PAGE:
Class Action lawsuit alleges PayPal diverts charitable donations from intended recipients, misleads consumers

PayPal was targeted with a class action lawsuit filed on Tuesday in Chicago which focuses on the way the payments company handles charitable donations. The suit alleges the company’s charitable arm, the PayPal Giving Fund, is misleading consumers who believe they are giving directly to the charities listed on the company’s homepage, but whose funds are sometimes being redirected to different charities without either party’s knowledge.

At the root of the problem is the fact that not all the charities that PayPal features on its Giving platform, and makes searchable through its database, are actually set up to receive donations through PayPal. To accept the funds, the organizations must have a PayPal business account and a separate account with the PayPal Giving Fund.

If they don’t have these, or don’t set them up, then they never receive the donation.

Beyond this, the unregistered charities aren’t being alerted that they’ve received a donation through PayPal or that they need to create an account to accept the money, the suit claims.

This would impact smaller organizations rather than the larger national and international charities, which generally have established PayPal accounts. And the suit suggests that there may be “hundreds of thousands” of smaller charities – those that have the hardest time fundraising – that have not configured a PayPal business account, and could be missing out on these donations.

PayPal lists those charities on its website, even without their knowledge or consent, the suit states.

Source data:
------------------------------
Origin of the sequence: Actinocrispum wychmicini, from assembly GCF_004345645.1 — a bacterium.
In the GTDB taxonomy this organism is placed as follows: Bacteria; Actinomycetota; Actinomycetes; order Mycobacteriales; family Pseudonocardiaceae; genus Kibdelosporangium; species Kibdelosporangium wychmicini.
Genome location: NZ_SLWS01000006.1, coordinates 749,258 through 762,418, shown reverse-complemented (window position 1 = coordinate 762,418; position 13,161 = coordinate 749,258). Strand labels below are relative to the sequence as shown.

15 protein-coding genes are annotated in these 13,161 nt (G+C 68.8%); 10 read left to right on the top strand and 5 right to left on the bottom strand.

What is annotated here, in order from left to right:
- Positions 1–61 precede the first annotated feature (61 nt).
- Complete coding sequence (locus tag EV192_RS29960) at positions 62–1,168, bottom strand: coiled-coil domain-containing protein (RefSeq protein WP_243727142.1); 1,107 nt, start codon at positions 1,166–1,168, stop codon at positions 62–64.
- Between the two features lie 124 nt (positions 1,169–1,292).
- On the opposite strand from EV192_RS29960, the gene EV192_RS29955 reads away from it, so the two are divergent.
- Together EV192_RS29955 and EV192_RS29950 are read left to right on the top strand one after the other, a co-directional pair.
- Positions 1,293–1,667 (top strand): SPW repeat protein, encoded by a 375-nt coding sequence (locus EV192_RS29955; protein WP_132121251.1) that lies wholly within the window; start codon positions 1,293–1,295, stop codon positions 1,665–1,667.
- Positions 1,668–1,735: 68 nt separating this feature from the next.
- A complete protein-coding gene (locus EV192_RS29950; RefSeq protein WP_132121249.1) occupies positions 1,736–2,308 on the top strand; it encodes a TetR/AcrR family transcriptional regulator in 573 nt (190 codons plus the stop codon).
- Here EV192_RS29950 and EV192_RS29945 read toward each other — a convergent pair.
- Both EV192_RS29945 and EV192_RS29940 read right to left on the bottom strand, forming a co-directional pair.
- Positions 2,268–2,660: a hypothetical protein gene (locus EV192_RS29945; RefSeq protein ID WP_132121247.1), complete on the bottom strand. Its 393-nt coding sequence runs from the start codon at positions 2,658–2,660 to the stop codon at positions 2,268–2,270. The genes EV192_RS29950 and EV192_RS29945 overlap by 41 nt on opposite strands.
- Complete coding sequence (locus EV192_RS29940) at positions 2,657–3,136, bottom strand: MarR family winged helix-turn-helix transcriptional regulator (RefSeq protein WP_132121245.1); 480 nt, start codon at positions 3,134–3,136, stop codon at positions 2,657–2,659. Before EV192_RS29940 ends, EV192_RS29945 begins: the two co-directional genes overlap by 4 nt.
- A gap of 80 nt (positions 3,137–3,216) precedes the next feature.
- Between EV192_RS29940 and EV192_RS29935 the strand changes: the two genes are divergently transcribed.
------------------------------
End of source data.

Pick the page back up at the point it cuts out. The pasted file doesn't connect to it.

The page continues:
If the unregistered charities don’t establish accounts or claim the donations within six months, PayPal will redirect the funds to another organization of its choosing, “without regard to the intention, beliefs or desires of the donor,” the suit claims.

Lead plaintiff Terry Kass says she used PayPal’s Giving Fund to donate a combined amount of $3,250 to 13 national and local-level charities, but only three of the charities were actually registered with PayPal, even though all had profile pages on the Giving Fund’s website.

Because of this, only $100 went to the charities Kass had selected, while the remaining $3,150 aimed at local charities was withheld.


Another plaintiff, Friends for Health, is one of the ten charities Kass attempted to donate to, but had never registered for an account with the PayPal Giving Fund. Still, the organization was listed on PayPal’s website to accept donations.

For what it’s worth, PayPal does state on its Giving Fund website that it will only distribute money to those organizations that have a Giving Fund account configured. But these charities still have profile pages, even when that’s not the case. And on these pages, there’s no indication that they’re not registered to receive PayPal donations. Ultimately, this is misleading to consumers.

PayPal’s Donation Delivery Policy also indicates that it does attempt to contact the unregistered charities “at regular intervals for a period of at least six months in order to enroll them.”